How are multiple proteins with distinct functions made from one gene, and what controls this “alternative splicing” process? In a recent paper, researchers discovered a significant correlation between differential exon usage across human developmental stages and the presence of different epigenetic marks around these exons. These chemical “tags” instruct the cell how to use a certain part of the DNA. Many of the genes that were regulated in this epigenetic manner have roles connected to development and metabolism.
How Does Epigenetics Regulate Alternative Splicing?
Alternative usage of exons, the protein-coding regions of genes, has long been observed in mammalian genomes. This process, called alternative splicing, allows a single gene to effectively encode many proteins with distinct functions. While studies have identified much of the molecular “machinery” involved in alternative splicing, the instructions for which exons get used or excised are less clear.
In a recent study published in Scientific Reports, researchers used data from the Human Epigenome Atlas, covering 11 adult human tissues and 8 cultured cell lines that resemble early developmental stages, to study the epigenetic mechanisms involved in exon usage. Our understanding of epigenetics (information external to the DNA sequence that regulates gene expression) is constantly evolving, uncovering new layers to the function and regulation of the genome.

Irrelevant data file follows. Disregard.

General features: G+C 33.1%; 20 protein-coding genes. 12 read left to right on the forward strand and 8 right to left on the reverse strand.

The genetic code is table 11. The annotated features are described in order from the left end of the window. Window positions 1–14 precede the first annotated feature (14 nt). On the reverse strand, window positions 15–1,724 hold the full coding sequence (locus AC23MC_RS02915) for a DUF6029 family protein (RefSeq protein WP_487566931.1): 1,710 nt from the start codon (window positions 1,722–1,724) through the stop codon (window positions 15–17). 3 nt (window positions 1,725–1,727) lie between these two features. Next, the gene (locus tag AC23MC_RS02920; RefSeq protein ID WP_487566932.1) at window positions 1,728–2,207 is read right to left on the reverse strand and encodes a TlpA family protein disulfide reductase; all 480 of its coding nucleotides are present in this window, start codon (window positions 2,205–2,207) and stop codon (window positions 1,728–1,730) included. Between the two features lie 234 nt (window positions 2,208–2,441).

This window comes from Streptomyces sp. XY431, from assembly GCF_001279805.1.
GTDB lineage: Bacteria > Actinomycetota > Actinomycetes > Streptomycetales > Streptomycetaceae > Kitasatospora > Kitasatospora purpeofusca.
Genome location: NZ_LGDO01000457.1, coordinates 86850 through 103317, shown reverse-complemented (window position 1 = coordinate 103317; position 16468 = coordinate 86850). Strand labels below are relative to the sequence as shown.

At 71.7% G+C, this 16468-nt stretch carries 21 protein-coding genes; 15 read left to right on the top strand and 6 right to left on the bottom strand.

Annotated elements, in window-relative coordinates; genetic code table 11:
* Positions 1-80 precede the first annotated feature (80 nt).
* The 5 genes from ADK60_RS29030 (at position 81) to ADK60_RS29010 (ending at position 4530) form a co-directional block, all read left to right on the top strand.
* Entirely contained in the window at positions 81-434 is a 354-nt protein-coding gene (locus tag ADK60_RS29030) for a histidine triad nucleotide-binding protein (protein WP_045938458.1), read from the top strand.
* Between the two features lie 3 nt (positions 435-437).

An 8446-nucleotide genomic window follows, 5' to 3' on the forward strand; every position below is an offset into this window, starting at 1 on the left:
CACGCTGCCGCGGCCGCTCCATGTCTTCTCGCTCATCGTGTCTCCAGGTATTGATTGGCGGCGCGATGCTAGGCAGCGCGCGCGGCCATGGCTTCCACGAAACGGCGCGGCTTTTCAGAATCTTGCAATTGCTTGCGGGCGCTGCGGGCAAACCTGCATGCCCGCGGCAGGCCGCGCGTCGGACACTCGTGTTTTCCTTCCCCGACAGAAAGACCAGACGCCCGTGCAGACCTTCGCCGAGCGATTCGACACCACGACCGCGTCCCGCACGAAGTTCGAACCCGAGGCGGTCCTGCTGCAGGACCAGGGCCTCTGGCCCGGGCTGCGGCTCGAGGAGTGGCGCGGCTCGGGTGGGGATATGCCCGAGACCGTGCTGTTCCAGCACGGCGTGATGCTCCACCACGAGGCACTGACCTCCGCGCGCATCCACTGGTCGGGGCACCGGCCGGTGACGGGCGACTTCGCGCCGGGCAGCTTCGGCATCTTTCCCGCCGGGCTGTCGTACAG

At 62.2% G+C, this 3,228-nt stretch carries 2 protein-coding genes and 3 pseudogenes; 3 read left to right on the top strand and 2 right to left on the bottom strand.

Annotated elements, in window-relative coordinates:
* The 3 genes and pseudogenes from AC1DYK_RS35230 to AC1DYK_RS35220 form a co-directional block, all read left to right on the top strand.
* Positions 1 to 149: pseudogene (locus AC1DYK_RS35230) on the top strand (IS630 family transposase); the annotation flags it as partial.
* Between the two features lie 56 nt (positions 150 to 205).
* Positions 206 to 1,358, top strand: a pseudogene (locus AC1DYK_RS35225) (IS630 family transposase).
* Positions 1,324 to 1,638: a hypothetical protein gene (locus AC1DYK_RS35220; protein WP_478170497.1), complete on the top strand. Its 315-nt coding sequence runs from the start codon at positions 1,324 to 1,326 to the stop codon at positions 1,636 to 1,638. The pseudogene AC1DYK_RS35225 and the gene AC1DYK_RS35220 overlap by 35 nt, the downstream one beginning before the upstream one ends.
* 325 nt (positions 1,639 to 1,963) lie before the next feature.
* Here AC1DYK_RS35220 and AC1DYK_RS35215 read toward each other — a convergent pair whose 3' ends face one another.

Differential Regulation Across Developmental Stages
Diving deep into their data, the research team correlated differential exon usage with the presence of different epigenetic marks at the exon boundaries. They found a global enrichment of differential exon usage and differential epigenetic marks for different subgroups of genes, particularly those involved in cell signaling and developmental processes. Notably, a stronger correlation was observed in cell lines that represented early developmental stages, while mature tissues had fewer overlaps.
This study uncovers an underappreciated, yet significant role of epigenetic marks at the boundaries of protein-coding regions of genes. These marks do not merely define which exons will be used to make proteins but also regulate the abundance of the various exon combinations used in different tissues.
Broader Context and Potential Impact
The findings highlight the intertwined relationship between epigenetics and alternative splicing, particularly in the dynamic realms of embryonic development and cellular signaling. The discoveries also shed light on the intricate molecular mechanisms underlying human development and growth, offering insights that could be invaluable in therapeutic contexts.
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Lauren Dembeck, Ph.D., Geneticist & Science Writer, Bridge Informatics
Lauren Dembeck, Ph.D., is an experienced science and medical writer. During her doctoral research at North Carolina State University, she conducted genome-wide association studies to identify genetic variants contributing to natural variation in complex traits and used a combination of classical and molecular genetics approaches in validation studies. Lauren was a postdoctoral fellow at the Okinawa Institute of Science and Technology in Japan. During her postdoc, she used fluorescence-activated cell sorting paired with high-throughput sequencing approaches to study the formation and regulation of neuronal circuits.
She is part of our team of expert content writers at Bridge Informatics, bringing our readers and customers everything they need to know at the cutting edge of bioinformatics research. If you’re interested in reaching out, please email [email protected] or [email protected].